New RE guidance – what’s wrong with it
I’ve responded belatedly to the new guidance on RE, as follows:
Rt Hon Ed Balls MP
Secretary of State for Children, Schools and Families
Department for Children, Schools and Families
Great Smith Street
London SW1P 3BT
Dear Mr Balls,
I am writing to express my disappointment at the new draft guidance produced for RE in England, particularly its failure to make it clear that the subject should be the study of both religious and non-religious beliefs and to recognise and recommend the eligibility of Humanists for full membership of SACREs and ASCs.
I am personally particularly affected by this. I am a Humanist and a full member of Suffolk SACRE. I am very concerned that the new guidance will lead to my position as a full member of the SACRE being seriously undermined and to a consequent lack of representation of non-religious people on the SACRE, even though my local area is at least 16% non-religious â€“ which means there are more non-religious people than all the non-Christian religions combined. When my SACRE made me a full member, without dissent, they agreed that since our new RE syllabus (introduced in September 2007) included Humanism â€œand secular world viewsâ€, it would be inconsistent with this inclusion to exclude me from full membership of the SACRE. In my experience, as a frequent visitor to schools, both as a tutor with Suffolk Inter-Faith Resource and as a Humanist speaker, a majority of secondary school students identify themselves as non-believers. It is therefore especially important that the syllabus covers non-belief and its various expressions.
I will also be unable to be a member of the ASC, even though government guidance includes Humanism as a subject to be studied. This will mean, for me as for many other Humanists involved in SACREs, that although we may have our beliefs explored in the syllabus, we will not be permitted to take part in deciding that content, while our religious colleagues will be fully involved in writing their parts of the syllabus. I do not see how your department can believe this is fair.
I am involved with my local SACRE because I am committed to what good and inclusive RE can achieve â€“ because I believe it can help to improve understanding not just between people of different religions but between religious and non-religious people, and because I believe that children have the right to a balanced education when it comes to beliefs and values. However, I have strong reservations about the use of the term â€œReligious Educationâ€, as it is inconsistent with the way that other subjects in the syllabus are described, and is an anachronism. You do not say â€œArt Educationâ€ (the subject I used to teach), or â€œEnglish Educationâ€. Using what is a misleading term to describe teaching children about religion, rather than teaching them to be religious, gives the wrong sort of message. It would be better to simply call it â€œReligions and Beliefsâ€, allowing for the inclusion of both religious and philosophical world views, on an equal basis. The various forms of atheistic, non-theistic, or naturalistic traditions are a rich source of ideas and values, developed by very many people, that should not be treated as peripheral.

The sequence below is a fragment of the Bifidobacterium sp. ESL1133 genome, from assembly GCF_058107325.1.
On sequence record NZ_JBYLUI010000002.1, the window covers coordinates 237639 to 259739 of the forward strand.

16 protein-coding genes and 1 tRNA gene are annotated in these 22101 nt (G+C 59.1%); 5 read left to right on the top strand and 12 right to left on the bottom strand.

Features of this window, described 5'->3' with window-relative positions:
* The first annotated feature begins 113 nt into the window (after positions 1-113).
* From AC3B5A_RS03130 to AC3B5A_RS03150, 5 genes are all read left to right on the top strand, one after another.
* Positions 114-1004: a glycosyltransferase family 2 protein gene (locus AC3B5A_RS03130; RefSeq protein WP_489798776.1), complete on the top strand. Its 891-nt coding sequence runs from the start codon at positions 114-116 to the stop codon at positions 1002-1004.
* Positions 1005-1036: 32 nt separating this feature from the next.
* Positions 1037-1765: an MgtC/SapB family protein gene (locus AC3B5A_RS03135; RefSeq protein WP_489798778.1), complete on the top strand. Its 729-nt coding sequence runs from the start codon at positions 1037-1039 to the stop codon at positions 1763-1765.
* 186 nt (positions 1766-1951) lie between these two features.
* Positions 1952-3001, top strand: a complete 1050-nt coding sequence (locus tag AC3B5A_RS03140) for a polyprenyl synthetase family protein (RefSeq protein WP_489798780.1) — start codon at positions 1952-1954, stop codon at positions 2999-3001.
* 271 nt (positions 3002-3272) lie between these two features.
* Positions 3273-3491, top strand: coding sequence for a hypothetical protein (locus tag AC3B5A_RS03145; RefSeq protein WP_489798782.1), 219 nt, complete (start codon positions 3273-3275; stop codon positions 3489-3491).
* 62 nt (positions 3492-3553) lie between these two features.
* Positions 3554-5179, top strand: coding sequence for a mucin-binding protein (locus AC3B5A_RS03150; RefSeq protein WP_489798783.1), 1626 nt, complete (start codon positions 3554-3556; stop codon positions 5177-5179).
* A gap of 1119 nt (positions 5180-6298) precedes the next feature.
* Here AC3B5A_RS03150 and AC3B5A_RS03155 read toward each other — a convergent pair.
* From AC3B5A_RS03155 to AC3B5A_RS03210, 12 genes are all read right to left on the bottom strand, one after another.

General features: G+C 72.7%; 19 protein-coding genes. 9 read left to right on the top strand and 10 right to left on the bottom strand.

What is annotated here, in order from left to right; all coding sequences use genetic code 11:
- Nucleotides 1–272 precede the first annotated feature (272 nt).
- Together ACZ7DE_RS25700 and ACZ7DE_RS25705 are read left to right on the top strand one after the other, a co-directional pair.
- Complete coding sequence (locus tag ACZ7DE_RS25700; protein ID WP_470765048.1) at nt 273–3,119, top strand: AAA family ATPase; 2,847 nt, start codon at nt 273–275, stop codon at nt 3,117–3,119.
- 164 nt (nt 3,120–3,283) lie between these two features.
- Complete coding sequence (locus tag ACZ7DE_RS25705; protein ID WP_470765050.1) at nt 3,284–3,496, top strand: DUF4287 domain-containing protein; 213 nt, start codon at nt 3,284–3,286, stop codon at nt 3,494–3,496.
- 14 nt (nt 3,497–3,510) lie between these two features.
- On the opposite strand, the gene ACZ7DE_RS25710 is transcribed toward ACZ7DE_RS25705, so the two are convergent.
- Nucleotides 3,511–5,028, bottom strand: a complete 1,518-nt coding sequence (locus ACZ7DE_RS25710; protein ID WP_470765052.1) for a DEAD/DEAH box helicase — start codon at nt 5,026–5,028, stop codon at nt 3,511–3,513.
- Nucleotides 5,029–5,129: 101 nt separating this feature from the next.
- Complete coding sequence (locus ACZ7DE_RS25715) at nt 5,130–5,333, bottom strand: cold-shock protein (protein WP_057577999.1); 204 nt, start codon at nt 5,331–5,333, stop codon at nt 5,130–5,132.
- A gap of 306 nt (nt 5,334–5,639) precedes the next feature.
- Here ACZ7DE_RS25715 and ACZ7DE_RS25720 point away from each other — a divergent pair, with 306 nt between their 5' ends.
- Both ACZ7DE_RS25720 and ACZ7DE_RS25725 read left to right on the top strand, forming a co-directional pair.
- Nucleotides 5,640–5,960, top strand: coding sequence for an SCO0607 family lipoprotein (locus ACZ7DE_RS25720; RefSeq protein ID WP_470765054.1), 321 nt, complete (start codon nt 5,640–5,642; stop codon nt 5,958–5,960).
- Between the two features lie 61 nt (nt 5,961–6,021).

Iâ€™m also unhappy about the use of the term â€œsecular world viewsâ€, as this is an inaccurate use of the word â€œsecularâ€. Many religious people are secularists, in that they want the separation of religion from the state and equal treatment for religious and non-religious people. Use of the word â€œsecularâ€ as though it were synonymous with â€œatheistâ€ is widespread, but wrong. If those who are responsible for education canâ€™t use the correct terminology, I fail to see how we can have confidence that they know what they mean.
I would like to see the word â€œHumanistâ€ and â€œHumanismâ€ spelt with a capital H throughout, as Harold Blackham, Levi Fragell, Corliss Lamont, Harry Stopes-Roe and Rob Tielman declared through the International Humanist & Ethical Union in January 2008. Whatâ€™s good enough for the religions is good enough for us.
I had been looking forward to the clarity and improved practice the new guidance might bring: instead, I am left severely disappointed by a Government that claims to set such store by equality and non-discrimination and human rights.
I would like to urge that the new guidance should make it clear that the subject should be the study of both religious and non-religious beliefs and should recognise and recommend the eligibility of Humanists for full membership of SACREs and ASCs, justifying this inclusive policy not just for its own sake but explicitly by reference to the Human Rights Act. Without such action at this time, it is difficult to see how the position of Humanists involved in their SACREs as I am is likely to improve or the discrimination that has existed against us since 1994 can be ended. Indeed, not only will the draft guidance, if unchanged, not improve the situation: by its blatant silence on the key point on which so many people have been looking to it for confirmation of an inclusive policy it is liable to create a setback and do serious damage.
Margaret Nelson, Dip AD
You can read more about RE here (pdf).